Clearing Up Candida

Published: August 11, 2012

Series Parts: [ 1 | 2 | 3 | 4 | 5 | 6 | 7 | 8 | 9 | 10 | 11 | 12 ]

What's New in S.H.I.N.E. — Part 10: Infections

This article continues our discussion of "What's New in the S.H.I.N.E. protocol" by moving on to "Infection" — the "I" in "S.H.I.N.E."

People with CFS or fibromyalgia usually have many different and even unusual infections. But in most cases the infections aren't always the primary cause of the CFS/FMS. Instead, they may be the result of the immune dysfunction that makes those with CFS/FMS more susceptible to infections.

Infections in CFS/FMS fall into four main categories:

  1. Yeast or fungal infections (Candida)
  2. Viral infections
  3. Bacterial, or antibiotic-sensitive infections
  4. Parasites

Today, I'll discuss the first of these — and often the most important infection. Candida, an overgrowth of yeast/fungi (I use the two terms interchangeably), occurs largely in the gut and can make toxins; spark inflammation; trigger chronic sinusitis and spastic colon; further weaken the immune system; and generally cause ill health.

When people have CFS/FMS, I recommend they simply assume they have Candida and then address it. This often not only dramatically helps the CFS and fibromyalgia, but often also makes the sinusitis and spastic colon go away!

New and more effective ways to help you overcome a Candida infection now exist. Take the quiz below to learn the probability that yeast overgrowth could be significant to your CFS/FMS. Also, see my discussion on new therapies for Candida.

Do You Have Candida? It's Easy to Find Out!

There's no lab test that I find reliable for Candida. In the past, I used to help my patients figure out whether or not they had the condition by having them answer a questionnaire developed by the late and great Dr. William Crook, who discovered and helped lay the foundation for our understanding of Candida. Over time, I've adapted his questionnaire into a new and shorter version that simplifies the process. As I noted above though, if you have CFS/FMS, chronic sinusitis, or unexplained spastic colon, it is reasonable to simply assume you have Candida, and get it addressed.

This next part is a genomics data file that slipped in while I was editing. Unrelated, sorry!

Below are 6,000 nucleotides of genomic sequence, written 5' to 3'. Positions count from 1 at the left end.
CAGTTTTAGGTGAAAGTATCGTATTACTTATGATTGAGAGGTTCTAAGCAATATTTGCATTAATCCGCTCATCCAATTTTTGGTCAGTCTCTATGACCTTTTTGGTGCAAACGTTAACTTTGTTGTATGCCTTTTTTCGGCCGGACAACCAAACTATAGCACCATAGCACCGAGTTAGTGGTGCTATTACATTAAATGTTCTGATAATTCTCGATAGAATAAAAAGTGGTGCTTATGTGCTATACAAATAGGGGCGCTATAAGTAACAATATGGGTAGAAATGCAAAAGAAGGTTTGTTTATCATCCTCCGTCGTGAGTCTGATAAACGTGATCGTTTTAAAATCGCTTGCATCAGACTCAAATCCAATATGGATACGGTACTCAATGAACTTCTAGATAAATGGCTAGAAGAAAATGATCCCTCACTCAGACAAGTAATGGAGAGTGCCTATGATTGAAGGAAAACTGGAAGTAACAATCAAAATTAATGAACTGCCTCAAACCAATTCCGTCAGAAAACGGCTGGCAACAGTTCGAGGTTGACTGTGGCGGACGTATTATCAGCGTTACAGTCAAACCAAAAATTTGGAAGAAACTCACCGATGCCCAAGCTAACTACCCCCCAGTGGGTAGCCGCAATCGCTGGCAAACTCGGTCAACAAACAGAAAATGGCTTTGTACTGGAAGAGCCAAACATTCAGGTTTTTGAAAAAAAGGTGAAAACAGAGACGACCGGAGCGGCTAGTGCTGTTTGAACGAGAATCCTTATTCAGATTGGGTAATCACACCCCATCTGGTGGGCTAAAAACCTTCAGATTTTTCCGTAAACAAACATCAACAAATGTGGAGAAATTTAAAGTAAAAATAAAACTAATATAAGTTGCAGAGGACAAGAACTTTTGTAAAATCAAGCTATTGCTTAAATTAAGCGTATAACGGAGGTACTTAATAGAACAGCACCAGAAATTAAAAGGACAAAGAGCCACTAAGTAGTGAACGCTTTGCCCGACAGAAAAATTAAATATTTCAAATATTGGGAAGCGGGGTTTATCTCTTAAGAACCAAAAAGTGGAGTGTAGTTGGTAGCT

The following is my revised questionnaire.

Yeast Questionnaire

Answer yes or no to each of the questions below. Your total score shows you the probability that yeast overgrowth is a significant factor in your case. To calculate your total score, simply add the point values shown in parenthesis for each of the questions you answer "yes" to.

_____ (50) Have you received therapy for acne with tetracycline, erythromycin, or any other antibiotic for one month or longer?
_____ (50) Have you taken antibiotics for any type of infection for more than two consecutive months, or shorter courses over 3 times in a twelve-month period?
_____ (50) Do you have CFS or fibromyalgia?
_____ (50) Do you have sinusitis and/or spastic colon?
_____ (5) Have you ever taken an antibiotic (even for a single course)?
_____ (25) Have you ever had prostatitis or vaginitis?
_____ (5) Have you ever been pregnant?
_____ (15) Have you taken birth control pills?
_____ (15) Have you taken corticosteroids such as Prednisone, Cortef or Medrol?
_____ (20) Have you ever had a fungal infection — such as jock itch, athlete's foot, or a nail or skin infection — that was difficult to address?
_____ (20) Do you crave sugar or breads?
_____ (10) Do you frequently get painful sores in your mouth (not on your lips)?
_______ Total

If your total was 70 or higher, consider antifungal therapy.

Step 1: A Probiotic That Saves You Money

The healthy bacteria in a probiotic supplement can help fight Candida. My favorite probiotic is in the form of probiotic pearls. Try to find a pearl that contains 5 billion healthy probiotic yeast-fighting bacteria, using a mix of Lactobacillus plantarum, Bifidobacterium lactis, Lactobacillus acidophilus and Bifidobacterium longum. Unlike most other probiotics, those in the pearl form are formulated to resist being destroyed by stomach acid, so the friendly bacteria actually reach your intestines.